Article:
Late in 2013, the Bendigo Bank will consolidate a number of sites in to their new Grenfell Street Head Office, which has been designed as an ABW environment.

Supporting employees with behavioural changes to embrace the ABW revolution is imperative to the successful implementation of the model – and the productivity and efficiency improvements that go with it.  To help with the transition, beginning in September, Clear Space will start delivering a number of workshops for the Bendigo Bank.  A customised program has been developed that will address specific challenges for their staff whilst complementing the other change management strategies the bank is assisting staff with.

Titled “Space, Time and Paper Management”, participants will learn simple yet effective, ready-to-use tips and techniques for instant results and application.  It will appeal to and deliver benefits for individuals working in various departments, and having differing needs and day-to-day objectives.

The elements and learning outcomes from the workshops include:

1)    Space Management

  • effective portability and mobility
  • locker storage and control / avoiding the need to store at home
  • choosing the most suitable ABW area
  • reducing belongings by learning how to let go

2)    Time Management

  • managing interruptions and distractions
  • single versus multi-tasking
  • batching tasks & using digital task lists
  • creating routines

3)    Paper Management

  • knowing what to keep, archive and cull
  • reducing paper use and dependence
  • finding what you need, when it’s needed
  • setting up a suitable system for actionable paperwork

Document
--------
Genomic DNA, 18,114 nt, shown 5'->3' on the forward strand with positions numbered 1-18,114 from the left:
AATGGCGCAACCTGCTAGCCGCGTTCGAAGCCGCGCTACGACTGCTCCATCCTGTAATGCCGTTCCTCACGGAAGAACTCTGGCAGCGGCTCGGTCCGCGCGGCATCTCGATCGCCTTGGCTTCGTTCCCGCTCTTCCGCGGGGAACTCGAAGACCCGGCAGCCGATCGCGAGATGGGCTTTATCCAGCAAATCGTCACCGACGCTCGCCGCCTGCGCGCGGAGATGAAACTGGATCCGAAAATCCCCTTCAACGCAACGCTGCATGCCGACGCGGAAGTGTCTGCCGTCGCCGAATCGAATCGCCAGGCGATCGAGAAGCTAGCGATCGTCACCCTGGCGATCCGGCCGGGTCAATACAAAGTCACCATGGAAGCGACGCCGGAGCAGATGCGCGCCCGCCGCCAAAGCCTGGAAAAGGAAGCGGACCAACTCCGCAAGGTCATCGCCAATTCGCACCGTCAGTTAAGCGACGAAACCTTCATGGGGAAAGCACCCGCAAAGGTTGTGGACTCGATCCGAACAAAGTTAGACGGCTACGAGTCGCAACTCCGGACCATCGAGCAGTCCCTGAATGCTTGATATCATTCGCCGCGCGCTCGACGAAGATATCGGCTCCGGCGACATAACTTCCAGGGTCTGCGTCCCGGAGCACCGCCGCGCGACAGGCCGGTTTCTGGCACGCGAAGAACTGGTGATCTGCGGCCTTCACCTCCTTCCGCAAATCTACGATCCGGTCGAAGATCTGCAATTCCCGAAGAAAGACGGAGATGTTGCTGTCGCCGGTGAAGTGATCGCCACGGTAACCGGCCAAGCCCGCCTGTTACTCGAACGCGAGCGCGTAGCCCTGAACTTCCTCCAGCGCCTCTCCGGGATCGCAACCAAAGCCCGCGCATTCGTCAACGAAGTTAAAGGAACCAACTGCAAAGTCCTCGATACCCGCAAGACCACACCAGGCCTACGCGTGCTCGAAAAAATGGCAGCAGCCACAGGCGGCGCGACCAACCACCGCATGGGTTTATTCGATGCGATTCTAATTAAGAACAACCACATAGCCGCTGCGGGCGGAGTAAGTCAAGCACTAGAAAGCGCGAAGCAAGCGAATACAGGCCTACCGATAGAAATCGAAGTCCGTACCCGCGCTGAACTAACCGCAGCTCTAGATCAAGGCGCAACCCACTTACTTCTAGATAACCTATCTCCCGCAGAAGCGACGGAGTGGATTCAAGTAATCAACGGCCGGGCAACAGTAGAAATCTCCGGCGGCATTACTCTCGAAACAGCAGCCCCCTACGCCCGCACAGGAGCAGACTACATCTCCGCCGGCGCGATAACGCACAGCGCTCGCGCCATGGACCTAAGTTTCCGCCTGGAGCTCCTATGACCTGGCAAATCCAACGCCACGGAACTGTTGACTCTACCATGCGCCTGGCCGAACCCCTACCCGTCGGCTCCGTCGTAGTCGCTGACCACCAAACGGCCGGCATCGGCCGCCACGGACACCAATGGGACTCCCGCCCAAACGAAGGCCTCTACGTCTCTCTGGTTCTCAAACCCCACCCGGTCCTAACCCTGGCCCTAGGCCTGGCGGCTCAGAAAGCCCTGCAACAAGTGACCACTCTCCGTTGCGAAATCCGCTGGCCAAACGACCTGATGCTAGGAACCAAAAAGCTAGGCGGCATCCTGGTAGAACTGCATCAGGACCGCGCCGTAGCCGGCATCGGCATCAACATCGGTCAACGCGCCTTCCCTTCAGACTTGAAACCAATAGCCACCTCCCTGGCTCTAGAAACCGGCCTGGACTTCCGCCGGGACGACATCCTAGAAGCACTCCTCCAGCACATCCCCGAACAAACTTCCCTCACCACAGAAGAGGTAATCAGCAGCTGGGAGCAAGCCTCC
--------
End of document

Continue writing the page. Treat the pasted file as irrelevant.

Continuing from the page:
We look forward to helping Bendigo Bank with this exciting transformation.

Celebrate your achievements

All ready for the RSPCA

When I went to see my client yesterday, we started off as we usually do, chatting about what he’d achieved in the fortnight since I’d last been.

He was disappointed in himself, and complained that he hadn’t achieved anything. He had been too busy working (he works shift work).

Then through more probing on my part I discovered that he had cleared out a great deal of his bedroom and there was a big expanse of carpet on display (yay! I did a little dance in it to show him how big it was). He had also delivered a load of old towels and sheets to the RSPCA, and decluttered and cleaned his bathroom.

Now, for someone who is a hoarder and is crippled by procrastination, that is a LOT achieved!

I told him so, and he agreed. So the lesson here is don’t be too hard on yourself. Any progress is a step forward.

Don’t forget to celebrate your achievements, or at least NOTICE them!

Avoiding isn’t the answer

You’re cluttered. You feel out of control and overwhelmed. You want to escape the house. You aspire to a beautiful, organised home but despair that you’ll never get it. You’re anxious.

When you’re anxious, going shopping can make you feel better – every girl knows that ;) . But we also all know that it’s only a short-term hit, like a drug.

Sometimes you even buy organising products to try and get around that feeling in your gut that tells you to stop bringing more stuff into the house.

But more stuff, even if it is a useful container or set of shelves, will NOT fix your problem.

The only thing that will fix your problem is taking action on what you have got around you. The only way out is to stop avoiding your stuff and face it. To defeat it, you must take action.

When you next get the urge to run away from your home and seek solace in shopping, realise that the ONLY WAY to get the home you want is to stay in it and face your demons. Sort that pile, toss that stuff, create the life you want rather than buy it.

You CAN do it, I know you can xx

Storing kids’ artwork 101

artwork

Our kids’ artwork can be very special to us (copyright Ethan Mezzino!)

This is such a common question I get that I can’t believe I haven’t written a blog post on it!